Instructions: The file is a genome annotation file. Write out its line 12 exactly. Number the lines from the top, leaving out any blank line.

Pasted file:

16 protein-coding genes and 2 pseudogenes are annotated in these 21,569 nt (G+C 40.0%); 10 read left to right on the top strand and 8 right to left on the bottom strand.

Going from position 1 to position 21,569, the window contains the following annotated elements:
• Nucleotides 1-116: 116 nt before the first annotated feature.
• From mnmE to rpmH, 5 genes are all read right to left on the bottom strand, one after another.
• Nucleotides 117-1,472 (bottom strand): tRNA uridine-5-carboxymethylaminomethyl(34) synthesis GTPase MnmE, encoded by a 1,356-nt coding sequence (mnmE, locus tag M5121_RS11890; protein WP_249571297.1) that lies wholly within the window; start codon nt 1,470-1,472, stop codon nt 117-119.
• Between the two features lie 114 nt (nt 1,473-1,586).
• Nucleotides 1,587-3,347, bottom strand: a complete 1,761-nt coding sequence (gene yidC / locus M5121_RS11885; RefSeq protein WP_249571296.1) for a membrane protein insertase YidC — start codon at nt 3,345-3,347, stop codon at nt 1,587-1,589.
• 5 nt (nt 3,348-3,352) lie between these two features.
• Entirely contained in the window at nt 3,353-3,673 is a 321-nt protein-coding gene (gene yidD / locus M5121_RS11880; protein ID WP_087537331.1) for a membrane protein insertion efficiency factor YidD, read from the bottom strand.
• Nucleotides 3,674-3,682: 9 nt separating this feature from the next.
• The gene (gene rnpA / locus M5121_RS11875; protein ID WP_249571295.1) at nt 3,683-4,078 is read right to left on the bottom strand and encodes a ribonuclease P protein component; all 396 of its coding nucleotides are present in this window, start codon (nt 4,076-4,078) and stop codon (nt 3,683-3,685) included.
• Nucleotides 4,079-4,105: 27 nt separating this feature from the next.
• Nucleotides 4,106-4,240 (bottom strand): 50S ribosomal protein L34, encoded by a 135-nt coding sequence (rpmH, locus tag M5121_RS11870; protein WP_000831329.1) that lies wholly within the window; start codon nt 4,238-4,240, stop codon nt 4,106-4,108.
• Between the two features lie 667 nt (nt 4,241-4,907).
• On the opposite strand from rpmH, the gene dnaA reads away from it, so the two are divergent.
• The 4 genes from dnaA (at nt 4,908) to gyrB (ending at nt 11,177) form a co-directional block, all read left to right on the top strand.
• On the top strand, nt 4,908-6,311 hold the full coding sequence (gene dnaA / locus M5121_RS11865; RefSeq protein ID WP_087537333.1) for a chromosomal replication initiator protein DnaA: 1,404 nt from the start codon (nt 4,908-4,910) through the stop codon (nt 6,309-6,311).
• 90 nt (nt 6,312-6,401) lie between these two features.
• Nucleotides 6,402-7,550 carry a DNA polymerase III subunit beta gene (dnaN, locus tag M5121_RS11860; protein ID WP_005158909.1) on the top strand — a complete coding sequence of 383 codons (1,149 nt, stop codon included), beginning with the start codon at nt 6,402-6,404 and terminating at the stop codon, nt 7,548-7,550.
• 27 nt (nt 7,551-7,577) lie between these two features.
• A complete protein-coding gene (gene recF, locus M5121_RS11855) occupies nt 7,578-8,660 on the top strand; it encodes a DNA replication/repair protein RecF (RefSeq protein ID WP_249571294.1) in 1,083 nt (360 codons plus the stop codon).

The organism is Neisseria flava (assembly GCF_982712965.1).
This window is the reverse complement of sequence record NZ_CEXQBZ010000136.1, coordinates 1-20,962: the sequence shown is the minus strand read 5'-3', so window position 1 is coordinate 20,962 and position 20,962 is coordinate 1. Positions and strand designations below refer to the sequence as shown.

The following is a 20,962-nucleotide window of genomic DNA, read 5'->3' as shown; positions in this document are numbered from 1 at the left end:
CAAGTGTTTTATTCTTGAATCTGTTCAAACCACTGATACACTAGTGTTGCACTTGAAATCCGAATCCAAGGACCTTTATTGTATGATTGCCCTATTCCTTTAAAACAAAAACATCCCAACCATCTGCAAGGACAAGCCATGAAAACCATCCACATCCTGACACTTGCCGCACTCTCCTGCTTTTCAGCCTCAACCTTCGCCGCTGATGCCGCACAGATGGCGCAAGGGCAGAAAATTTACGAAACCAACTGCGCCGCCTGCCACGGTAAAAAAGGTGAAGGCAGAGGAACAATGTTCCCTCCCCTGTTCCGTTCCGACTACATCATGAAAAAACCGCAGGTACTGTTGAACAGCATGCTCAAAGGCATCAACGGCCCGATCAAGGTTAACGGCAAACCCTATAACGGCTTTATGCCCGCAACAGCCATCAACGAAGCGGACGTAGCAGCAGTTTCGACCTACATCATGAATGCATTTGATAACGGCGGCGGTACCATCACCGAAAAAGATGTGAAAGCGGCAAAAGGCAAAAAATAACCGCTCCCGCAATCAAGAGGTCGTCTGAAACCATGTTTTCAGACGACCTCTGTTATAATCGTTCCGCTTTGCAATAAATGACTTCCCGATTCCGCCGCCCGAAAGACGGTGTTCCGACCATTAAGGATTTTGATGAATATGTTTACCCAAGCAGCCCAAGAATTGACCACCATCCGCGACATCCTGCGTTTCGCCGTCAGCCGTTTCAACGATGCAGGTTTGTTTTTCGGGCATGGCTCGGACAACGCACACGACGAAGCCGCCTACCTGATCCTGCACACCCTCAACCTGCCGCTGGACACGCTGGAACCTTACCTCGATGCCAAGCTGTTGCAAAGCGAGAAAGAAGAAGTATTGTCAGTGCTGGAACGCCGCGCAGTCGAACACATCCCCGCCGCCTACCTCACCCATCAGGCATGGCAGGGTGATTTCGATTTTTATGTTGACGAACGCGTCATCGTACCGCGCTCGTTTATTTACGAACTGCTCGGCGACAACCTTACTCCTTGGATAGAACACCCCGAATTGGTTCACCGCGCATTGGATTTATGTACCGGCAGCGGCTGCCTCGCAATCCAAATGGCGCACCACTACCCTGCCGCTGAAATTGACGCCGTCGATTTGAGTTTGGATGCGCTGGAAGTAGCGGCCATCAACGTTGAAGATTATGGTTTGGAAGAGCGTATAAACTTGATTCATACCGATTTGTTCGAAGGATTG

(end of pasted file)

• Nucleotides 4,079-4,105: 27 nt separating this feature from the next.